The woman did not actually get a rape kit done. An avid fan of CSI, she said, she did a swab of her vagina with a Q-tip at home and saved it. However, it was lost over the years. She also did go see a nurse at Cayuga Medical Center who specializes in sexual assault. Hahl said she did not deliberately intend to mislead Walters that a sexual assault kit was done, but had read the woman had visited a sexual assault nurse and thought she had.

The nurse, Debra Dibartolo, testified that she did a sexual assault examination of the woman on Feb. 3, 2013. During the examination she said the woman told her she did not want to have a rape kit done because she was scared. Dibartolo also said the woman told her about the “cameo memories” and said she was afraid she had been drugged.

Fazzary ended his questions for the victim with, “Did you consent to the defendant touching you?” “Were you even capable of consent?” “Were you capable of telling them no?” She responded, “No.”

Scott Walters during opening statements in Tompkins County Court on Sept. 9, 2019. (Kelsey O’Connor/The Ithaca Voice)
Scott Walters during opening statements in Tompkins County Court on Sept. 9, 2019. (Kelsey O’Connor/The Ithaca Voice)

Scott Walters takes the stand

On Thursday afternoon, Walters took the stand and gave a different account of the night, saying everything was consensual.

He said on Feb. 1, 2013, he was working as a road patrol deputy in the Tompkins County Sheriff’s Office. On that day he said he worked a 3 to 11 p.m. shift and went to the Crossroads Bar after work. He said he saw Pinney and the woman there and talked to them throughout the night, including offering to have them both over his house.

Gorman asked Walters while he was at the bar if he made any observations about Pinney and the woman’s behavior?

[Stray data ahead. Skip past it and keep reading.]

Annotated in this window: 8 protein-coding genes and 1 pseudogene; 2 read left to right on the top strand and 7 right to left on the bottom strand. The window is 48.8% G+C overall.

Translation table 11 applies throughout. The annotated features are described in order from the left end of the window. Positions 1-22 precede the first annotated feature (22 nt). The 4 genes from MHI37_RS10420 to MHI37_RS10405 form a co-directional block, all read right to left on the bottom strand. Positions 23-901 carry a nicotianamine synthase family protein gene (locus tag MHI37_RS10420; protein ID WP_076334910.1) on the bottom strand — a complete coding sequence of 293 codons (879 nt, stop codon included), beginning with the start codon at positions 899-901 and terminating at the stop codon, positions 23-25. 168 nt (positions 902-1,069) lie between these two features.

“Yeah, it was fairly obvious that they were close,” Walters said. “There was definitely flirtation between the two of them.”

She further asked if at any point the woman flirted with him, and he said she did not.

Walters said he was at Crossroads until the bar closed at about 1:30 a.m. and then he went directly home. He said he thought Pinney and the woman were right behind him and going to come over. After some time passed, he contacted them to ask them to come over.

When Pinney and the woman got to his house, he said they hung out and talked around the kitchen island having drinks for several hours. Asked if he mixed any drinks for the woman, he said he didn’t know. Gorman also asked him about a special drink that he pulled out of the refrigerator for the woman, which he denied. She further asked if he had anything in his refrigerator at that time that would “incapacitate someone.”

“No,” he said.

Walters was also asked if he had a prescription for Ambien, a sedative, which he said he did not.

Defense Attorney Veronica Gorman addresses the jury during opening statements. (Kelsey O’Connor/The Ithaca Voice)
Defense Attorney Veronica Gorman addresses the jury during opening statements. (Kelsey O’Connor/The Ithaca Voice)

Gorman asked if he felt intoxicated while they were at his kitchen island that night, and he said he did not. Asked about Pinney and the woman, he said they were not falling down drunk or slurring their words. Gorman also asked Walters what he observed about the interactions between Pinney and the woman.